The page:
Friday, 16 October 2020
Manchester Arena bombing: Security worker told police about 'crank' praying before blast, inquiry hears

From Sky News  Photograph from the Manchester Evening News

A member of an "anti-bootlegging" operation at Manchester Arena on the night of the terrorist attack saw the bomber Salman Abedi praying in an area not patrolled by security staff, he has told the inquiry.

William Drysdale's colleague said she reported that there was a "crankypants" praying in the area to British Transport Police, but admitted that her memory of the night was "jumbled up". Julie Merchant had initially claimed she had crossed paths with the bomber, but he was already in his position when she arrived in the City Room foyer. However, CCTV showed her approaching two British Transport Police officers and pointing in the direction where Salman Abedi, was hiding during a brief, five-second interaction. The officer is said not to remember the interaction and will give evidence next week.

Abedi spent almost an hour waiting with his rucksack on the mezzanine floor of the City Room, opposite the entrance to the arena, before he launched his attack at 10.31pm on 22 May 2017.

William Drysdale, who worked for Copyright and Trademark Protection, was responsible for getting rid of unofficial merchandise sellers from the area around the arena. At 9.40pm on the night of the attack, he was standing on the mezzanine floor to observe any bootleggers coming into the City Room foyer outside the main entrance.

"He has got his back to me. He had olive-coloured skin, definitely not white or black. He was kneeling down. He was moving, going forwards to the floor and then raising himself back up again, still being on his knees", he added. "I did notice he had a big pack on his back, a large rucksack."

His first impression was "what's he doing, basically?" he continued. "As I turned to look at him, I saw him go down and then come back up and then go down and come back, so to me I thought, 'oh he's just praying.'"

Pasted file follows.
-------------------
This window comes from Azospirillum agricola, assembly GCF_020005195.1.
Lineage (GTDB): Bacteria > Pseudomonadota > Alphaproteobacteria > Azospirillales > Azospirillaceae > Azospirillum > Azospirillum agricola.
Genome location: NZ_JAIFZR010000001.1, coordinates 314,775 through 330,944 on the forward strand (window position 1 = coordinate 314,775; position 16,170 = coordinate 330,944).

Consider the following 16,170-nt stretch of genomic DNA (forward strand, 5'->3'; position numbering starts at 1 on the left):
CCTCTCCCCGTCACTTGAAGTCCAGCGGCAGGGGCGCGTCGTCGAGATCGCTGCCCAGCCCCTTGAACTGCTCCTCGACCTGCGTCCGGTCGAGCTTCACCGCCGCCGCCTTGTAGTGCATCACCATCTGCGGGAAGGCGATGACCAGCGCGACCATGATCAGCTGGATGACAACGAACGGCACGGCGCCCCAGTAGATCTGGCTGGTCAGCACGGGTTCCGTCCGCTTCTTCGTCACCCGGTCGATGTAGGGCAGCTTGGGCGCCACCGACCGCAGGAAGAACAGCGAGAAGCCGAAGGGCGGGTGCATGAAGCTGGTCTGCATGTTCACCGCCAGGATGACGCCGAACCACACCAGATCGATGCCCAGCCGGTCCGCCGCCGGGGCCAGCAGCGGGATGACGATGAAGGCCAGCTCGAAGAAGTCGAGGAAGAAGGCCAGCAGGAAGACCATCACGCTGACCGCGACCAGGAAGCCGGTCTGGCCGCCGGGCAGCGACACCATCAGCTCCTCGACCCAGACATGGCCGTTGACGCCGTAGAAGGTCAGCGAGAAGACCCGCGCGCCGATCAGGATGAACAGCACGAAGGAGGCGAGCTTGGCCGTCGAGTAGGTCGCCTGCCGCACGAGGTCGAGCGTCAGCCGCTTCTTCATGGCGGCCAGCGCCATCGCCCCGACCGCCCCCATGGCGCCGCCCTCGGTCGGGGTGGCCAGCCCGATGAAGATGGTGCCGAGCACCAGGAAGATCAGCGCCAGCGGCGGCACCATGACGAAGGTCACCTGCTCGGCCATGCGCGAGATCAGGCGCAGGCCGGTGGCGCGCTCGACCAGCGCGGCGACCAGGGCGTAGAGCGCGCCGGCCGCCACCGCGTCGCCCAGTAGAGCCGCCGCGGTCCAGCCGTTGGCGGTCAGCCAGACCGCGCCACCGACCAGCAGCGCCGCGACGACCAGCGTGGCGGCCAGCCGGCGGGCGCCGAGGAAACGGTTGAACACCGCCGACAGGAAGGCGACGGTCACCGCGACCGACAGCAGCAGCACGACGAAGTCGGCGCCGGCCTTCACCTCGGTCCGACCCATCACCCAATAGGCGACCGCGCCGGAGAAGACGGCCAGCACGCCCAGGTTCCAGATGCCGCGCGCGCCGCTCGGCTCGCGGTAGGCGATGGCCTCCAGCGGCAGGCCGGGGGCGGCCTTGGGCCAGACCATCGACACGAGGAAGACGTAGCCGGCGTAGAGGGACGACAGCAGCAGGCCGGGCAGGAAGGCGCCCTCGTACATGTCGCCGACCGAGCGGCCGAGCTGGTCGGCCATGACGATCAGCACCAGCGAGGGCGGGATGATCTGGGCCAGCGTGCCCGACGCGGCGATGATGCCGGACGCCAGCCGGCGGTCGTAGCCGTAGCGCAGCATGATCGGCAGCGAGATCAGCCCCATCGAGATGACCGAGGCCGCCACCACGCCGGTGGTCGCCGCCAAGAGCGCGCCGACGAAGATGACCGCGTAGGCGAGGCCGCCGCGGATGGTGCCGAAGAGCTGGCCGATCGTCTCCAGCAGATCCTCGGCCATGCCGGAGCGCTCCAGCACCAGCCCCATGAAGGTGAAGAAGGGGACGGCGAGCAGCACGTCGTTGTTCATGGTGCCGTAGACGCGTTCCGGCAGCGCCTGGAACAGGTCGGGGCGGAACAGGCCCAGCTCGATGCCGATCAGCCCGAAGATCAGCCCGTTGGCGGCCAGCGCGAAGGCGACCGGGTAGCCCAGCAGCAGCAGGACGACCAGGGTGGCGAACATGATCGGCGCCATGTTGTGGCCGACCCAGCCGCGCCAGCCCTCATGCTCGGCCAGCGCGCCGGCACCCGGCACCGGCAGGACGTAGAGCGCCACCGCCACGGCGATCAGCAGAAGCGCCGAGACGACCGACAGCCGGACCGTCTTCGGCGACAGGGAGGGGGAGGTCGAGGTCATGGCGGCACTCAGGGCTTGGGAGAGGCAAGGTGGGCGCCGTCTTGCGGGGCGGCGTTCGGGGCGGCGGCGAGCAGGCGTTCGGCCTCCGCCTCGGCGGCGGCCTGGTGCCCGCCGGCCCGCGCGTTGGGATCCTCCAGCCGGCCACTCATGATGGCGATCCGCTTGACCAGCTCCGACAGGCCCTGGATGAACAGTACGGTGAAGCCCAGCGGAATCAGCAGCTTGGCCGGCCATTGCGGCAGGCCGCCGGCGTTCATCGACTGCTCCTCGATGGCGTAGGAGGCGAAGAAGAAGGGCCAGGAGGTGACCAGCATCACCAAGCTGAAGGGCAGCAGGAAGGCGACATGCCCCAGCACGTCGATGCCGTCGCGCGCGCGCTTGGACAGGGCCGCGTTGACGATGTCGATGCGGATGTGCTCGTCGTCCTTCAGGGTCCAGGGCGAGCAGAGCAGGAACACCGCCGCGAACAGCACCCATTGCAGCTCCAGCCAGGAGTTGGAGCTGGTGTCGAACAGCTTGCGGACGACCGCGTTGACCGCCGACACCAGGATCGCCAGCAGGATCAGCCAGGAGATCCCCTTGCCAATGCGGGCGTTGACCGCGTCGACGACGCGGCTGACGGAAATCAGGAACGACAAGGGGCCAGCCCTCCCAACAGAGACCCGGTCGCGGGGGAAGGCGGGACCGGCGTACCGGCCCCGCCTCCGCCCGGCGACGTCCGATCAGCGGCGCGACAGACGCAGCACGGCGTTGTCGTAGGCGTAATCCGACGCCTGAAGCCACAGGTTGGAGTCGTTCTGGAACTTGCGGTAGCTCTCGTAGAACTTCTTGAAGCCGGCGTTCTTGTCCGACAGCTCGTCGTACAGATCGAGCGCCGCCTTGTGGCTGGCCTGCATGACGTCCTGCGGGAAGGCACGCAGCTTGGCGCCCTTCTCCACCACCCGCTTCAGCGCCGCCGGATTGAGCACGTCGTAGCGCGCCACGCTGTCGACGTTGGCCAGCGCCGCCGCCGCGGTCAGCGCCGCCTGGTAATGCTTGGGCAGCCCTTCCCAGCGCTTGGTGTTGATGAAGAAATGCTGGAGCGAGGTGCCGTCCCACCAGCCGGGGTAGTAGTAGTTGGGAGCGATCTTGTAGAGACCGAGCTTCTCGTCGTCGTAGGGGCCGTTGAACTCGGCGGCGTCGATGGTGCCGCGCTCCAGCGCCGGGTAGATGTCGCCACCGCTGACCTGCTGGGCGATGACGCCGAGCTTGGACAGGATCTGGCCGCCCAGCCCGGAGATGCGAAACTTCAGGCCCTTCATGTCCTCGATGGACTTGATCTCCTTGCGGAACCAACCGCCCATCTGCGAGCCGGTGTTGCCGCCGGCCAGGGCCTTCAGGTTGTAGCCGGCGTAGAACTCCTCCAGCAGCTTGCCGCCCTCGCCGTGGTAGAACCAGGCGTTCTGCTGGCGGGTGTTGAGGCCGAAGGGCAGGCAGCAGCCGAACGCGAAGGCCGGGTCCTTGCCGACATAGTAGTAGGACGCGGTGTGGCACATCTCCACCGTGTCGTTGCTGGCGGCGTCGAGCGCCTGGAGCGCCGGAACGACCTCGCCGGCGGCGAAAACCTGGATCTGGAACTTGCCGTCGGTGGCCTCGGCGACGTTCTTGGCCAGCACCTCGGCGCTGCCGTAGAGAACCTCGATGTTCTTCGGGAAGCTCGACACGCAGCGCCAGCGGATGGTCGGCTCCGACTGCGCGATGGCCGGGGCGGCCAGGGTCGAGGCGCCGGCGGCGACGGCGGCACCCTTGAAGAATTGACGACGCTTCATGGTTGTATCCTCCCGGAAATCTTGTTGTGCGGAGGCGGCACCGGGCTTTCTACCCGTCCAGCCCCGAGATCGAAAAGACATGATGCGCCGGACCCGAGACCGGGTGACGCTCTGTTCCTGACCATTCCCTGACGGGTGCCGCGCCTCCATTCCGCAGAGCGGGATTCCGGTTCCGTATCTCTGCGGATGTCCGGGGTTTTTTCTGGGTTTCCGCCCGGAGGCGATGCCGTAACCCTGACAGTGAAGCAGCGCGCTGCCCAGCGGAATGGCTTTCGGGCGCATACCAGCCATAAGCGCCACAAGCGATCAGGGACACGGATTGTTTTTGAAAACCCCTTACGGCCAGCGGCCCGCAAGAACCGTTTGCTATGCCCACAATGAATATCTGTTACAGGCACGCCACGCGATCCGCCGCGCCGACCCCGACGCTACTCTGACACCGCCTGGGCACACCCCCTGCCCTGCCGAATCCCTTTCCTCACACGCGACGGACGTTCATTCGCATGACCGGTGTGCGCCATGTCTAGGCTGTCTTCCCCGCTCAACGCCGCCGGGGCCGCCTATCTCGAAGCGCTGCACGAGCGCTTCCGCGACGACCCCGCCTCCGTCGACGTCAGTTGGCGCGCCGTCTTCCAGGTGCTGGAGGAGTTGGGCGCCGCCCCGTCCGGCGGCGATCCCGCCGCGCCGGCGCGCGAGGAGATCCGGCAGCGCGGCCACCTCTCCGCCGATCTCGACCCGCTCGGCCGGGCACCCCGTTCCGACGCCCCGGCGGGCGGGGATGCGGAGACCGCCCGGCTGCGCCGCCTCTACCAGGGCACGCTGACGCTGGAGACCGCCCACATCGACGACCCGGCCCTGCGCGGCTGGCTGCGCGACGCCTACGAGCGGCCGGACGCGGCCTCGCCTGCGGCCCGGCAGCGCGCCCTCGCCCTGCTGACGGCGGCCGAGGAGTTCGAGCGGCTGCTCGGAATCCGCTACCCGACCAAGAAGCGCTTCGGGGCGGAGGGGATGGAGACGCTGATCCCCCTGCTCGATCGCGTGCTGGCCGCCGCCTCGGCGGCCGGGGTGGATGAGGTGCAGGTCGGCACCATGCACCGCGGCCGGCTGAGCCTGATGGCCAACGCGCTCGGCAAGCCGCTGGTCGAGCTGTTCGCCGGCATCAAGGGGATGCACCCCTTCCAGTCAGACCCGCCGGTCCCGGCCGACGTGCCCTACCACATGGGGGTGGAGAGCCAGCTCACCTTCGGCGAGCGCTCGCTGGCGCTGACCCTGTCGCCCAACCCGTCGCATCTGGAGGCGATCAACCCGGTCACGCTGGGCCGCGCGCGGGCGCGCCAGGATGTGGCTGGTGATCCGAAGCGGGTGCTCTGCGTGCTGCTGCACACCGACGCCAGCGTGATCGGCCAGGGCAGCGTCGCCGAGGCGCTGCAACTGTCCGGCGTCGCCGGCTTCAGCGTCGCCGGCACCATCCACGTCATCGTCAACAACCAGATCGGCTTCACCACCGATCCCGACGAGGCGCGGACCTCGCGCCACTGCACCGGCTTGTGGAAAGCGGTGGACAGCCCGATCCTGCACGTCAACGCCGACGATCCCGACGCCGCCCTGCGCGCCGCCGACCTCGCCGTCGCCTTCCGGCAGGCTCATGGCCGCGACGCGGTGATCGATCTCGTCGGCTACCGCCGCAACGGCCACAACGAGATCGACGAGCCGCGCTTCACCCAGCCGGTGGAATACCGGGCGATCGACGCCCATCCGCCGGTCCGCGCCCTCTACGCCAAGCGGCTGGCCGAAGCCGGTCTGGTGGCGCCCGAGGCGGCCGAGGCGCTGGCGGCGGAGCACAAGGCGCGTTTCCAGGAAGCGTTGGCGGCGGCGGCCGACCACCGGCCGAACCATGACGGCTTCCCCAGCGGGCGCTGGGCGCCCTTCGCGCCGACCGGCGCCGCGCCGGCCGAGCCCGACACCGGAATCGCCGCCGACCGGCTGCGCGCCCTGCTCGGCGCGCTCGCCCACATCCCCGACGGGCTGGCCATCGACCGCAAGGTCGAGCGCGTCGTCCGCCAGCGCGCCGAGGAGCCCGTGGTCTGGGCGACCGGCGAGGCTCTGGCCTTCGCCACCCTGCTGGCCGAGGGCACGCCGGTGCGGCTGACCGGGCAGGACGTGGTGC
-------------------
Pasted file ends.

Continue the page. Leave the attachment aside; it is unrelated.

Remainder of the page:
Asked by QC for the inquiry, Nick de la Poer, if he thought it was unusual, he said: "Yes and no. "Yes because I'd never seen it before, and no because as far as I knew, being a Muslim, if you hadn't prayed, you found a quiet spot and prayed there - based on my knowledge of Islam, whether it's right or wrong."

He knew the people attending the concert were children aged six and upwards but said: "We're above a train station so there's a lot of people coming through there with rucksacks, bags, suitcases.

"Some of the lads said, 'What's he doing? Oh he's just praying,' and we left it at that."

In his original statement, given a week after the attack, he said he had thought the man was a bootlegger until he saw him praying, and that he could not see if he was kneeling or sitting. . . "I saw him and thought to myself, he's just praying he's not a bootlegger," he told police.

Patrick Gibbs QC, for British Transport Police, asked him: "Did any alarm bell go off in your head?"

"No," he replied.

Julie Merchant said that she had made "eye contact" with the bomber as he came through the foyer doors and told police: "I specifically remember seeing his face and he was smiling back at me."

She said she told her colleagues that there was a "crankypants round the corner praying". 

"It's not very polite to say it, but that's what I said."

But she said she was not suspicious, adding: "I thought he'd been on a big journey and might have missed his prayer time."

She discussed mentioning it to a blonde British Transport Police officer, saying: "I thought it would be worth mentioning, is that crank still there? She just so happened to be there, I might not have sought her out, I thought I'd go over and have a chat."

She said she had told the officer: "I think I would have said, 'is crankypants still there, is that nutter still there praying?' I know I would have been a little bit rude." The police officers "just walked off", she said.

"They were going to walk out the doors. I think she turned around. I can't remember if she replied. I got the impression she thought, 'I can't really pull him.' They didn't seem that interested. "None of us were suspicious of him and I think we were aware of being overtly un-PC. It was something and nothing - it wasn't significant. . . Even though I wasn't suspicious - the worst-case scenario being a bomber - what I was suspicious about is that he had secreted himself away and maybe she needed to know he was there when we cleared the place later. I wasn't thinking, 'Oh my god he's a terrorist', but I did think he was in an area he shouldn't have been in.  . . It is a security risk to a certain extent. Nobody's allowed up there, that is why I was alerting the Transport police. They check all these things."

After the attack, she said she thought: "God I hope it's not him because then you get the issue, I could have stopped it." After the atrocity, she said she was "in a bit of a state" and her memory got "jumbled up" about where she had seen the bomber. "My head was still a mess, I was still in a state," she said.

Posted on 10/16/2020 12:03 PM by Esmerelda Weatherwax
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